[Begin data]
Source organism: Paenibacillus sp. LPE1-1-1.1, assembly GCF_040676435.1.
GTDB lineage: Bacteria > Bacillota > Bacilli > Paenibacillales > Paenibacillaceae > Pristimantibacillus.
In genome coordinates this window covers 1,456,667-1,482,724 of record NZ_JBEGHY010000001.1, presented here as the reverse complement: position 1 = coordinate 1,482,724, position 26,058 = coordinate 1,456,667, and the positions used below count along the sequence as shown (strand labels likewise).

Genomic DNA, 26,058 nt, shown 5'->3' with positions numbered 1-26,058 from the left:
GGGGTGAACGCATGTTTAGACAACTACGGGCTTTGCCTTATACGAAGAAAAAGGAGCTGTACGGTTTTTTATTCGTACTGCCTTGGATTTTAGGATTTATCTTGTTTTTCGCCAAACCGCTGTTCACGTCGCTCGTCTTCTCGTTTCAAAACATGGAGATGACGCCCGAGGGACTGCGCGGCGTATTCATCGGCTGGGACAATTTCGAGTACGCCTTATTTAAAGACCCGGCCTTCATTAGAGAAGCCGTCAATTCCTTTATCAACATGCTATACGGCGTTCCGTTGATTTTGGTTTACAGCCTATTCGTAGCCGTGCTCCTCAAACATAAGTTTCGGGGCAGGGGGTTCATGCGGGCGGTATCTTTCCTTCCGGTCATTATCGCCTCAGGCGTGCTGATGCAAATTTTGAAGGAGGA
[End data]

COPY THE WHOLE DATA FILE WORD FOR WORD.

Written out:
Source organism: Paenibacillus sp. LPE1-1-1.1, assembly GCF_040676435.1.
GTDB lineage: Bacteria > Bacillota > Bacilli > Paenibacillales > Paenibacillaceae > Pristimantibacillus.
In genome coordinates this window covers 1,456,667-1,482,724 of record NZ_JBEGHY010000001.1, presented here as the reverse complement: position 1 = coordinate 1,482,724, position 26,058 = coordinate 1,456,667, and the positions used below count along the sequence as shown (strand labels likewise).

Genomic DNA, 26,058 nt, shown 5'->3' with positions numbered 1-26,058 from the left:
GGGGTGAACGCATGTTTAGACAACTACGGGCTTTGCCTTATACGAAGAAAAAGGAGCTGTACGGTTTTTTATTCGTACTGCCTTGGATTTTAGGATTTATCTTGTTTTTCGCCAAACCGCTGTTCACGTCGCTCGTCTTCTCGTTTCAAAACATGGAGATGACGCCCGAGGGACTGCGCGGCGTATTCATCGGCTGGGACAATTTCGAGTACGCCTTATTTAAAGACCCGGCCTTCATTAGAGAAGCCGTCAATTCCTTTATCAACATGCTATACGGCGTTCCGTTGATTTTGGTTTACAGCCTATTCGTAGCCGTGCTCCTCAAACATAAGTTTCGGGGCAGGGGGTTCATGCGGGCGGTATCTTTCCTTCCGGTCATTATCGCCTCAGGCGTGCTGATGCAAATTTTGAAGGAGGA